Do’s and Dont’s of a Healthy and Balanced Diet
Many people are surprised to learn that they can eat for better health. However, it is true. The type, amount, and preparation method of the foods you eat, plus when you eat them, can play a significant role in how well your body functions. Following these dos and don’t of healthy eating and a balanced diet will help you make health-supporting choices.
Do: Know Why Your Food Matters
You should understand the reasons why your meals matter, and there are several. First, food powers your body and gives you the energy your body needs to do things. Those things can range from playing a video game to running a marathon. The amount of energy provided by food is measured in calories.
The food you eat is also a substantial source of fluids necessary to avoid dehydration and keep body systems functioning at their best. Fresh fruits, vegetables, and 100% juices are excellent sources of fluids that provide fiber. Fiber is a crucial component of digestive health. It keeps things moving smoothly and supports a healthy gut microbiome.
Don’t: Skip Meals When You Are Hungry
Fasting is a popular way to lose weight and manage calories; however, it can deprive your body of vital nutrients. In addition to providing calories, the right foods also provide the nutrients you need to support your body systems. Unfortunately, you may not get enough of these when you opt to skip meals. Sometimes, taking a supplement may help you get the nutrients you need to support overall health.
If you go that route, be sure to look for products that are specifically formulated to provide targeted support. For example, several nutrients have been identified as immune-supportive, with zinc and vitamin C being among the most popular. Many people consume these in adequate amounts through a balanced diet, but fasting can limit intake. In addition, herbals, such as baker’s yeast and polysaccharide-rich mushroom extract, have a long history of use in traditional medicines and are other excellent ingredients to look for in zinc gluconate supplements.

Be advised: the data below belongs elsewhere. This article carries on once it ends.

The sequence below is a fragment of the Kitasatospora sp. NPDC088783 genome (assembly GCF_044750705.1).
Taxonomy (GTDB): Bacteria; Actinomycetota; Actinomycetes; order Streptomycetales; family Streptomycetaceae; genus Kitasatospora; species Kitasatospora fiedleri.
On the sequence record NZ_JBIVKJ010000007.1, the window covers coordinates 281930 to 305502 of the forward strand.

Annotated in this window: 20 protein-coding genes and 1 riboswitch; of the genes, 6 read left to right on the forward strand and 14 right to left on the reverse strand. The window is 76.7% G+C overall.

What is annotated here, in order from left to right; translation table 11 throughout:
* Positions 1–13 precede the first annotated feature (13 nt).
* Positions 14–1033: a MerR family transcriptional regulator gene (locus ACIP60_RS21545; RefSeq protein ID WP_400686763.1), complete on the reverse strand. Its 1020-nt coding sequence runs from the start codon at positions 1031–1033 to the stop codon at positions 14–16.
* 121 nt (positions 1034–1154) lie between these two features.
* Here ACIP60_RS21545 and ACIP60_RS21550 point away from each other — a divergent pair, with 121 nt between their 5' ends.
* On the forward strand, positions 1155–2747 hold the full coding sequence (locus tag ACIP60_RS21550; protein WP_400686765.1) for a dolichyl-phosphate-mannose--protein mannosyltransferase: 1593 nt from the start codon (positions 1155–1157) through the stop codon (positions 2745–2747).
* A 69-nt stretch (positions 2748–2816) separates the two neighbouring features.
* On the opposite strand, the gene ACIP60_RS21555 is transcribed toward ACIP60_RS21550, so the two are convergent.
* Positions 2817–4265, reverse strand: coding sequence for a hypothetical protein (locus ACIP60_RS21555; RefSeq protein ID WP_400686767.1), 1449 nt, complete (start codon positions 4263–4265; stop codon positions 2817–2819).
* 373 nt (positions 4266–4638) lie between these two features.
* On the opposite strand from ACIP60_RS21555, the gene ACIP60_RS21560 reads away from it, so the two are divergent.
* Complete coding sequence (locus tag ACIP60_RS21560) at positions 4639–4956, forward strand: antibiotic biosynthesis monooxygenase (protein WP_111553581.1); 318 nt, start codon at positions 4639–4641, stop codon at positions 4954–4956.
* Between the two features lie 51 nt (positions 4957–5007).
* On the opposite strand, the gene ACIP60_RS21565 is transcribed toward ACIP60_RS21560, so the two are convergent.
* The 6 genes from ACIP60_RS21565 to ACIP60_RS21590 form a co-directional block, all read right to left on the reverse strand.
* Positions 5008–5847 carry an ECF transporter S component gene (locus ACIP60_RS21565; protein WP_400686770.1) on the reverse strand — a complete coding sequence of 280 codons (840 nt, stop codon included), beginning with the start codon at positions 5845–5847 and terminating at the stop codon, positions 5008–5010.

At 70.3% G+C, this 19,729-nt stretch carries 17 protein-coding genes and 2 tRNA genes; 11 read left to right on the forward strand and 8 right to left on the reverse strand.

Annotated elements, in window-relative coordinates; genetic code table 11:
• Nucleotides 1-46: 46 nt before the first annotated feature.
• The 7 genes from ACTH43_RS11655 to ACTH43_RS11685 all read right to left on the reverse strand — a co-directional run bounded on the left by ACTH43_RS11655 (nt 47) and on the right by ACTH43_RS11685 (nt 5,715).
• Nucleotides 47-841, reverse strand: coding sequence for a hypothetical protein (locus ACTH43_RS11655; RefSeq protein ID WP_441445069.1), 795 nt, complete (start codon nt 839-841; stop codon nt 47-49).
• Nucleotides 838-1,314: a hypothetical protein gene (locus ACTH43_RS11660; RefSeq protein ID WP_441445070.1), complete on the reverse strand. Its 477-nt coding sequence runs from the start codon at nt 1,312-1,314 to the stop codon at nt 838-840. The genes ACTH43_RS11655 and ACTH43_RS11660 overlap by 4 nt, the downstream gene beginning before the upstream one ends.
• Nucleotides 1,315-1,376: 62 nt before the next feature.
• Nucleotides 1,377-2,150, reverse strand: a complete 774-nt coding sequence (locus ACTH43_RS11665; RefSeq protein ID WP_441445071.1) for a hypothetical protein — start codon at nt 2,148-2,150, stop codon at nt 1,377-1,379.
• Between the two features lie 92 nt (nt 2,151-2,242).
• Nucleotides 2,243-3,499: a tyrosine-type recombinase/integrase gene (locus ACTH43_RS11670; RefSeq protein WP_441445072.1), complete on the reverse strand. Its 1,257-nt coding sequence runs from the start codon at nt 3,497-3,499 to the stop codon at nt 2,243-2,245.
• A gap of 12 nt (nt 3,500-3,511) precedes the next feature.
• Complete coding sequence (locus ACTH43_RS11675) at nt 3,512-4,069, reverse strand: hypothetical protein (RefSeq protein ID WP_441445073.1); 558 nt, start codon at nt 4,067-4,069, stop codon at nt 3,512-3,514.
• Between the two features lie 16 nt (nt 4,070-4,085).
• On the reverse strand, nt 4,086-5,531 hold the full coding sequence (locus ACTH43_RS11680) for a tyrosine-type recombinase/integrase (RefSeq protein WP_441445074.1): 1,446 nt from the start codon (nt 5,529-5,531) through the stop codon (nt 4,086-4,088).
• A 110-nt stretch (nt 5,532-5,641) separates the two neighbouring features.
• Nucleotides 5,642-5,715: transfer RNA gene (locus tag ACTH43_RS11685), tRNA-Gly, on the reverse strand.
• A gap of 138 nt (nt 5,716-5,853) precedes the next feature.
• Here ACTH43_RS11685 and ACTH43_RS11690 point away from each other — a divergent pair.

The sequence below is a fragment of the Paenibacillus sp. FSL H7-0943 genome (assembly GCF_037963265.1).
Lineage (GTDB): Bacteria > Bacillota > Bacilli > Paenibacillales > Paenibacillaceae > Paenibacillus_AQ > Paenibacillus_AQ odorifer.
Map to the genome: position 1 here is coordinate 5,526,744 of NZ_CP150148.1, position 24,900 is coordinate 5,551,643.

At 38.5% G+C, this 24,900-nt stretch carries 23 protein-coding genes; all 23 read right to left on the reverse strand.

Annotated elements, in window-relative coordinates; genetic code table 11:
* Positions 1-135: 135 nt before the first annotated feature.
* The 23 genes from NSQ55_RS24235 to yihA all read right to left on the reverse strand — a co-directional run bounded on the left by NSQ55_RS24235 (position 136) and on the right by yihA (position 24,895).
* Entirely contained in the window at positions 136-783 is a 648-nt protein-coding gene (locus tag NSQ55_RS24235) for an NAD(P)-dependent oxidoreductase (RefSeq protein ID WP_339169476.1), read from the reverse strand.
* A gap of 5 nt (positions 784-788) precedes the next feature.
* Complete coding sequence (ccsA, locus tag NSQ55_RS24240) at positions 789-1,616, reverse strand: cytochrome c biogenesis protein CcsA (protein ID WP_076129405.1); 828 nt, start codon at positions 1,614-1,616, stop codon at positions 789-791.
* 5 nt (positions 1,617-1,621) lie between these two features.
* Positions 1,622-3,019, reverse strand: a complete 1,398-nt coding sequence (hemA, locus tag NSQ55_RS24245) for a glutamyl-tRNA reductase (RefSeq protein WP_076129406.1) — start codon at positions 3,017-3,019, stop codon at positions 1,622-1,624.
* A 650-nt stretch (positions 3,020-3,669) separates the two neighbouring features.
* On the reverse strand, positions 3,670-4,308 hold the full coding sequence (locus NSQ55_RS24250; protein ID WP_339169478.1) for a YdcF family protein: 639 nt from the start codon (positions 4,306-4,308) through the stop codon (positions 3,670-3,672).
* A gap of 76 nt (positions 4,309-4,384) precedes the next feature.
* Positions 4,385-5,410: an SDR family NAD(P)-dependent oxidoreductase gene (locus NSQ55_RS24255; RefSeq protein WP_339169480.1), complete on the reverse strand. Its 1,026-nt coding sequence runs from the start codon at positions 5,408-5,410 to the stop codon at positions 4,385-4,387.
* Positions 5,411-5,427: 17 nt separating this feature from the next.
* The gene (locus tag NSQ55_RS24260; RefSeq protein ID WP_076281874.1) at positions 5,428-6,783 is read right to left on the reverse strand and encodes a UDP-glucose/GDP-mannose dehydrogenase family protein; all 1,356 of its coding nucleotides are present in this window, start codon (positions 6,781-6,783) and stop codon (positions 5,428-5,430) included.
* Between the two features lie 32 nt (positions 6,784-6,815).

Do: Eat the Rainbow
Bright, colorful plates of food tend to have more nutrients than bland-looking ones. Enter “eating the rainbow” — a popular expression that represents eating foods with various colors. While it applies to all age groups, it is especially appealing to children and can help teach healthy eating habits that stick.
Fresh fruits and veggies are excellent examples of bright foods packed with vitamins, minerals, and phytonutrients. Try to plan each meal with foods from several color groups. At the same time, limit how many foods you eat from the same or similar color ranges. For example, a plate of chicken, mashed potatoes, and cauliflower could be low in calories and health-supporting, but it won’t have the same nutrient profile as another plate with red beets, green broccoli, and orange salmon.
Don’t: Remove Whole Food Groups From Your Diet
This is another diet trend that needs careful attention. Unless you have a food allergy or ethical concern about food production, there are very few reasons to avoid entire food groups. Yet, millions of otherwise healthy people do it every year. The Ketogenic diet is a perfect example. It eliminates virtually all carbohydrates, even some that are good for overall health. What’s worse, they are often replaced with unhealthy high-fat foods, such as bacon and red meat.
Other examples are just as bad — or worse. For example, consider the cabbage soup diet or lemon water fasts. If you are considering a diet that severely restricts what you can and cannot eat, be sure to research possible complications. For most people, it is usually better to stick with a balanced plan.
A balanced diet can provide all the calories and nutrients your body needs to support overall health. Tips, such as limiting the number of meals you skip, trying to eat from different food groups and a wide range of colors, and using supplements when needed, offer straightforward advice to help you stay on track.